This article is part of the GM Authority Wish List series for the Cadillac ATS — a collection of changes, updates, and modifications we’d like to see made to the family of compact luxury vehicles. The purpose of the Wish List is very simple: to create awareness of the issues we have found with the vehicles so that Cadillac can address them in the future, whether via a refresh or a next-generation model, all in an effort to make the best luxury cars on the market, bar none.
The GM Authority staff has collectively spent a significant amount of time with the ATS, both as drivers and as passengers, in both Sedan and Coupe body styles, with all four engines, all five trim levels, and with various degrees of features and equipment. In other words, this wish list is not the result of a knee-jerk reaction after a day or two with the car. It’s the result of living with the cars, sometimes for several months. In fact, one of our founders happens to own an ATS (2015 2.0T Premium, six-speed manual).
We should note that at times, the Wish List series might appear like nitpicking, as it will point out the smallest features, characteristics, or components. If it seems that way, it’s for a reason, since we believe that the devil is in the details, especially when it comes to prestige luxury vehicles. As such, we honestly believe that addressing these issues will improve the product, grow the brand, and — ultimately — lead to an uptick in Cadillac sales. And as journalists who also happen to be GM and Cadillac enthusiasts, few things would make us happier. If nothing else, it would result in a Cadillac we’d be proud to buy, to own, and to show off to anyone willing to look and listen.
Keeping in mind that this wish list is by no means in order, here goes the fourth item on our wish list: heated and ventilated front seats.
The Cadillac ATS Sedan and Coupe already offer heated front seats. Once reserved exclusively for luxury cars, today the feature can be ordered on even the most affordable mainstream vehicles. What the ATS does not offer, however, are ventilated front seats. And it really should.
The practical reason to offer vented seats is really quite simple: the ATS is a luxury vehicle, and ventilated front seats are a luxury. Case and point: those who have had the please of living in a hot and humid climate (such as Miami, Florida) should be intricately familiar with the following scenario: a person gets all dressed up, gets into a vehicle (in 90-degree heat) to drive to their destination, and upon arriving, realizes that he or she has a wet back (thanks, humidity!). From there, the person has a difficult choice to make: either wait a few minutes for his or her back to dry off, or risk showing a wet (lower) back to the crowd. This happens with a t-shirt as much as it does with a suit, thanks to the hot and humid climate. Heck, it also happens in most other locales on a hot summer day. The entire ordeal could have been easily avoided with ventilated seats. A luxury feature in a luxury car.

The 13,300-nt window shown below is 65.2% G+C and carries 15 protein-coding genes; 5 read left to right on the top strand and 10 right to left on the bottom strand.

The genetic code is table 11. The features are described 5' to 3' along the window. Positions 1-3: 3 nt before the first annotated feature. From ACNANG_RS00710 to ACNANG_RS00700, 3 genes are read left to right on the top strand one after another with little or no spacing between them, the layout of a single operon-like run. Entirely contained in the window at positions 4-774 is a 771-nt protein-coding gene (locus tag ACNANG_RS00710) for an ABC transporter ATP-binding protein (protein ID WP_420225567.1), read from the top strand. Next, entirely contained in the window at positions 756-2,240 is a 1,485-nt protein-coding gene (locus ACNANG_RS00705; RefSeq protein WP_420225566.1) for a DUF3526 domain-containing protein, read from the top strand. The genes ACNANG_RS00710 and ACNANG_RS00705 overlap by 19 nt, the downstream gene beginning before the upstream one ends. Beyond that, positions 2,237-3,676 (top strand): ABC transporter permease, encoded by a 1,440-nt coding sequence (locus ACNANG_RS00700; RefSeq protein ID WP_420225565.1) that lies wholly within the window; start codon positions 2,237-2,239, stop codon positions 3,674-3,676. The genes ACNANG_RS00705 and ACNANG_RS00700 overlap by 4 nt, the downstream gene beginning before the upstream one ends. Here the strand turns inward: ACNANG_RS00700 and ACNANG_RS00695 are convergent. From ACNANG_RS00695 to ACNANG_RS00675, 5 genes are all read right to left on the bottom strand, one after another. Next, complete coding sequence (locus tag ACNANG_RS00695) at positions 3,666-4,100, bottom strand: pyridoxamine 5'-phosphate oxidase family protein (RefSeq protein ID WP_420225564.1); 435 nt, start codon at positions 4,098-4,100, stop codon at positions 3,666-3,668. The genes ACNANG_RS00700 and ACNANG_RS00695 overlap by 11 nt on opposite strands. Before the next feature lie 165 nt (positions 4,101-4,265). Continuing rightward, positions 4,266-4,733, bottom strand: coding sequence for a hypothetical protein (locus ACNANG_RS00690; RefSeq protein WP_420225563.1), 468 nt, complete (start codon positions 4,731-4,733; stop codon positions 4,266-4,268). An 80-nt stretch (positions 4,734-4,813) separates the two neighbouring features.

On a more theoretical level, the reason to offer ventilated seats is that the ATS will soon be the only vehicle in the compact executive class not to offer the feature: the 2014 and newer Mercedes-Benz C-Class offers it, so does the Lexus IS, which has offered heated and vented/cooled seats for roughly a decade. The highly-competitie segment does not stand still, and Cadillac needs to get out ahead of it while it can. Coincidentally, the all-new 2016 Chevy Camaro, which shares the Alpha platform with the ATS and CTS, will also offer vented seats. So should the ATS.
What we wish for: the additional of the ventilation function to the ATS’ front seats, perhaps as part of the same package that adds heated front seats.
Why we wish it:
Reason 1: ventilated seats make the drive more comfortable while preventing wet lower backs, especially during hot days and in humid climates.
Reason 2: the competition offers the feature, while Cadillac — the contender in the luxury segment and in the compact sport-luxury class — does not.
Who to look to for examples: Mercedes-Benz C-Class and Lexus IS. Or, better yet, Cadillac’s own CTS.